UF/IFAS researcher resigns amid complaints

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Monica Ozores-Hampton resigned after more than a dozen current and former employees and students complained to investigators about her behavior, including some who said she made them pay cash to process visas.

A University of Florida agriculture researcher accused of mistreating employees and students, failing to give them full pay, making discriminatory comments about them and requiring some to pay her cash to process their visas, has resigned.

Monica Ozores-Hampton came under investigation in late January by UF’s Office of Internal Audit after complaints grouped into seven allegations were made by employees at UF’s Southwest Florida Research and Education Center in Immokalee. The center is part of the Institute of Food and Agricultural Sciences.

“Based on a preponderance of informational evidence collected, the investigation found merit for six of the seven allegations,” the report states. “The interviews revealed a consistent pattern of harsh and unprofessional behavior by Dr. Ozores-Hampton that was directed at her staff and students over a 10-year period.”

UF spokeswoman Margot Winick said Thursday Ozores-Hampton has resigned effective July 14 and is using accrued time off.

“She is on leave for the remainder of this employment period,” Winick wrote in an email. “Given her departure, UF took no further action to discipline her.”

Known by some as the "Queen of Compost" for her expertise in composting, Ozores-Hampton is an associate professor of vegetable horticulture, according to UF’s website. Other duties include providing leadership and educational support to county extension faculty, commodity groups, regulatory agencies and vegetable growers who need science-based solutions to production problems.

The investigation began after UF’s Human Resources department got an email with allegations about Ozores-Hampton, who has been with UF since 1990. Auditors interviewed or received statements from 13 of her current or former employees and students.

Investigators found merit to all of the allegations except one: that she manipulated research data to produce results that would be deemed more satisfactory to her sponsors. That allegation was inconclusive.

Staff members complained that Ozores-Hampton was abusive to them, and investigators were told she would publicly embarrass students or staff by berating and screaming at them. Some said she publicly mocked the weight of a heavyset employee.

The report said Ozores-Hampton told investigators she may have occasionally raised her voice because she is passionate but added she could not recall specific examples of acting in an abusive manner.

Merit was also found to an allegation that Ozores-Hampton demanded cash from students or employees for processing visas. Payments of $500 for one visa and $1,000 for two visas were reported.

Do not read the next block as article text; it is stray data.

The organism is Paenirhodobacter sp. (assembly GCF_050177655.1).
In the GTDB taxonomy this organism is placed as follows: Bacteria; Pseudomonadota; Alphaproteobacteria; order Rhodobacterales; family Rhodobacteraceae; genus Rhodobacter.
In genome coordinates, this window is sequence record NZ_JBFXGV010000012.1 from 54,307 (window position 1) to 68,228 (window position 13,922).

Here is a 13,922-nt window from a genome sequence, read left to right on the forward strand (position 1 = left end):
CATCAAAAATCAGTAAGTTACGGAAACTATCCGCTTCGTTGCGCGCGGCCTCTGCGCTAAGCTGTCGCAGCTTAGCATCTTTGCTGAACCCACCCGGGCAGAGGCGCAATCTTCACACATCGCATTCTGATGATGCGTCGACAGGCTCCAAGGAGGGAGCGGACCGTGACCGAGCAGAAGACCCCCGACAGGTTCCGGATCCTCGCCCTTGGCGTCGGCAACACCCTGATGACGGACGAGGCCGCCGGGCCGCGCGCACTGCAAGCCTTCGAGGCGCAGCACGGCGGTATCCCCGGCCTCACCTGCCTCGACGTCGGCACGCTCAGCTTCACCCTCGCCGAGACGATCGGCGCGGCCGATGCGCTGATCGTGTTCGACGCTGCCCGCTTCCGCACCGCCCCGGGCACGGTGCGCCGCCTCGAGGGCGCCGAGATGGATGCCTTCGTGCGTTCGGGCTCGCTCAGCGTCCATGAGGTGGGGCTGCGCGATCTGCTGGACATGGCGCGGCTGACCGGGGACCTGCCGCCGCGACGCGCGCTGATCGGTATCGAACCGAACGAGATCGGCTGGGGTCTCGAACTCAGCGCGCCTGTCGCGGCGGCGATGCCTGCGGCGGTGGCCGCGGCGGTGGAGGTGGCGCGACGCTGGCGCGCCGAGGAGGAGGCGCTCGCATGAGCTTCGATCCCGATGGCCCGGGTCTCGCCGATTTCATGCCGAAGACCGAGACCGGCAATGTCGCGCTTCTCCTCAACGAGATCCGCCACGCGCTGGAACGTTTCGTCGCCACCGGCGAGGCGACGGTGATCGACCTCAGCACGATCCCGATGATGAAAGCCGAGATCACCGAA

Payments were sought because “My personal time is valuable and it takes time to fill out the paperwork,” Ozores-Hampton told those seeking the visa. She also told them the payments needed to be in cash because “There can’t be any records,” the report said.

Ozores-Hampton denied the allegation.

Investigators also found merit to claims that she did not pay her hourly employees in accordance with the law.

For instance, Ozores-Hampton told employees that travel time to and from test fields was not paid time. A graduate student was required to work after his visa expired. Interns living in on-site dormitories were made to tend to plants on weekends.

Ozores-Hampton told investigators that hourly employees who worked more than 40 hours a week would get compensatory time, which the report said is not permitted. And she said employees were paid for travel time.

Most of the 13 people interviewed provided information that Ozores-Hampton manipulated research data. In one instance, the data appeared to have been changed over a weekend in a way that “suited her research.” They also said she complained that she had to fix data after it was collected and sometimes instructed others to use old data or to average the data.

Ozores-Hampton denied altering or manipulating data for a desired result. Investigators could not make a conclusion on the allegation because they lacked two sets of data to compare.

Witnesses told investigators that Ozores-Hampton made discriminatory comments including “I like hiring Chinese because they don’t complain” and “You (Latin people), you do not know anything, you are Indians with no culture that only come here for the American dream.”

She denied making the comments.

The research center is a 320-acre facility established in 1958 and serves agriculture interests in Collier, Charlotte, Glades, Hendry and Lee counties. It is one of several IFAS research centers throughout Florida.

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